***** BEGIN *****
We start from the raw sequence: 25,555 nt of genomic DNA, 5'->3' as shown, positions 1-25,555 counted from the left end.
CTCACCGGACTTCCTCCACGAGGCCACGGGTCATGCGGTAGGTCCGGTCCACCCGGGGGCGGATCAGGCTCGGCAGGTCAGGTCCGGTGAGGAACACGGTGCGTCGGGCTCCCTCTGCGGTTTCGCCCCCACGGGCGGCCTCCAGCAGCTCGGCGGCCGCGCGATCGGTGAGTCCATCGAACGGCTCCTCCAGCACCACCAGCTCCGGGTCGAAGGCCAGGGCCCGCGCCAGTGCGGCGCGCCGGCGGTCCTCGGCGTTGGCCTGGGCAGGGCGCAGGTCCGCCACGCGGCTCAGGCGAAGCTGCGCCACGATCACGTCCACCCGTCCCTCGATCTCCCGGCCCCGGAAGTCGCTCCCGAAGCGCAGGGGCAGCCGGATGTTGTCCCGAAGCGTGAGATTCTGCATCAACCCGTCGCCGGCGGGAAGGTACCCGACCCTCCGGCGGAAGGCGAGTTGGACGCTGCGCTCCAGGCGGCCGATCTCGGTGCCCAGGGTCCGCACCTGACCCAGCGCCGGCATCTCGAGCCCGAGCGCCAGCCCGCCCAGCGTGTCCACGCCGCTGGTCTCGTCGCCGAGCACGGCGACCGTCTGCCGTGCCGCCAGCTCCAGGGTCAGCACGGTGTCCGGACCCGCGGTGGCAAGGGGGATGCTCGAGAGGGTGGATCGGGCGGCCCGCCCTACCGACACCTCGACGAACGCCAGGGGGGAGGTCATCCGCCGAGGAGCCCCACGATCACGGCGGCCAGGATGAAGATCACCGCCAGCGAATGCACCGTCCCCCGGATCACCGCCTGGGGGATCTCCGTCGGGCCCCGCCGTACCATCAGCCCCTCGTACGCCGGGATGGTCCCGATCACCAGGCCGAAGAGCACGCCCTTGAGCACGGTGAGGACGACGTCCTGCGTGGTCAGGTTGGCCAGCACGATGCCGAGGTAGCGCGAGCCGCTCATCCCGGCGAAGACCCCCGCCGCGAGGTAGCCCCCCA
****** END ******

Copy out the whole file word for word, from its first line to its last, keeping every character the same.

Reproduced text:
We start from the raw sequence: 25,555 nt of genomic DNA, 5'->3' as shown, positions 1-25,555 counted from the left end.
CTCACCGGACTTCCTCCACGAGGCCACGGGTCATGCGGTAGGTCCGGTCCACCCGGGGGCGGATCAGGCTCGGCAGGTCAGGTCCGGTGAGGAACACGGTGCGTCGGGCTCCCTCTGCGGTTTCGCCCCCACGGGCGGCCTCCAGCAGCTCGGCGGCCGCGCGATCGGTGAGTCCATCGAACGGCTCCTCCAGCACCACCAGCTCCGGGTCGAAGGCCAGGGCCCGCGCCAGTGCGGCGCGCCGGCGGTCCTCGGCGTTGGCCTGGGCAGGGCGCAGGTCCGCCACGCGGCTCAGGCGAAGCTGCGCCACGATCACGTCCACCCGTCCCTCGATCTCCCGGCCCCGGAAGTCGCTCCCGAAGCGCAGGGGCAGCCGGATGTTGTCCCGAAGCGTGAGATTCTGCATCAACCCGTCGCCGGCGGGAAGGTACCCGACCCTCCGGCGGAAGGCGAGTTGGACGCTGCGCTCCAGGCGGCCGATCTCGGTGCCCAGGGTCCGCACCTGACCCAGCGCCGGCATCTCGAGCCCGAGCGCCAGCCCGCCCAGCGTGTCCACGCCGCTGGTCTCGTCGCCGAGCACGGCGACCGTCTGCCGTGCCGCCAGCTCCAGGGTCAGCACGGTGTCCGGACCCGCGGTGGCAAGGGGGATGCTCGAGAGGGTGGATCGGGCGGCCCGCCCTACCGACACCTCGACGAACGCCAGGGGGGAGGTCATCCGCCGAGGAGCCCCACGATCACGGCGGCCAGGATGAAGATCACCGCCAGCGAATGCACCGTCCCCCGGATCACCGCCTGGGGGATCTCCGTCGGGCCCCGCCGTACCATCAGCCCCTCGTACGCCGGGATGGTCCCGATCACCAGGCCGAAGAGCACGCCCTTGAGCACGGTGAGGACGACGTCCTGCGTGGTCAGGTTGGCCAGCACGATGCCGAGGTAGCGCGAGCCGCTCATCCCGGCGAAGACCCCCGCCGCGAGGTAGCCCCCCA